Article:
Anyway, those are my thoughts for the day.

Christmas Vampire Contest: We Have A Winner!

Yes. The names have been gathered. The choice, selected. From the staggering list of one (I really did not publicize my contest very well. There was just too much going on over the holidays. Nevertheless, we have a winner).


The winner for the 2013-2014 Christmas Vampire Contest on is Alex from . Check out their site and congratulate them. The winning entry is: “Probably the Relic of Saint Januarius.” I don’t know what that is, but I’m sure Lucian val Drasmyr can make use of it. Hmmm … just looked it up on the Net. Apparently, the dried blood of Saint Januarius consistently liquefies into liquid blood on a regular basis. For those interested, here’s the Wikipedia article: I have to say, that is a pretty cool answer, and probably would have deserved the prize anyway.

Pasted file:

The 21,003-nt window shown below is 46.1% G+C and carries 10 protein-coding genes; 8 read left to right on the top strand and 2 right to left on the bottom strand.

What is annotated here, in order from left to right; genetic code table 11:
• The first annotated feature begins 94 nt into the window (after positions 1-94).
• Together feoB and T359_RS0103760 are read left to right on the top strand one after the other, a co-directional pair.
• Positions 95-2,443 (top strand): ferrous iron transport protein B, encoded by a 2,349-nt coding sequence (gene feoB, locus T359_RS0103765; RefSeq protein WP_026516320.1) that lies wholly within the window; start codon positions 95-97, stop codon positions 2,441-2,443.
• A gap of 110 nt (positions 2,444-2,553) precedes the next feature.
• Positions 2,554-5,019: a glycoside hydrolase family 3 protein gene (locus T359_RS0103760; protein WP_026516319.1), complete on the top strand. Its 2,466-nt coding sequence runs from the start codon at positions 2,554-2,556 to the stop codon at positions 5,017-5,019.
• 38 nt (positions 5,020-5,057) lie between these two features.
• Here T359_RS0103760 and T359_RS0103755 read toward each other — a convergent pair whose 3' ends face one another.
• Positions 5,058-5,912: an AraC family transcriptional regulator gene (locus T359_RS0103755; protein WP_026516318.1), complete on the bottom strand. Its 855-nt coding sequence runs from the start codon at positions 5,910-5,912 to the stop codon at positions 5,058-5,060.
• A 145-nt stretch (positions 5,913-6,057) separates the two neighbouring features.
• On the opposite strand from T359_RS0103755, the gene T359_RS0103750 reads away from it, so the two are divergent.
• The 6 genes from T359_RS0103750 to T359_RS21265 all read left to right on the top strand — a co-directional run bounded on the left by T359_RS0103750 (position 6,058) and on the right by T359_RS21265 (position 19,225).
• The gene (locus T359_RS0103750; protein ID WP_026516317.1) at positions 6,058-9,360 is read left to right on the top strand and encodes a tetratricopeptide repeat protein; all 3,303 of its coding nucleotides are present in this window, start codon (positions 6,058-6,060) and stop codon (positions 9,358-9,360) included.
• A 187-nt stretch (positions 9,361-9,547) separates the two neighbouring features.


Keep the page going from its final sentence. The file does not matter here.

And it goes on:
Happy Trails All!

World-Building: Inheriting Stuff From Earth

One of the first tasks in writing a fantasy novel is world-building. I’ve written several posts on the topic now, but I want to return to a point I have previously made just to emphasize it. Namely, any world you create should be understandable to the reader. That’s basically a no-brainer, and I wouldn’t expect someone to violate that premise, but it is worth discussing. Creativity is great, but there is such a thing as too much creativity.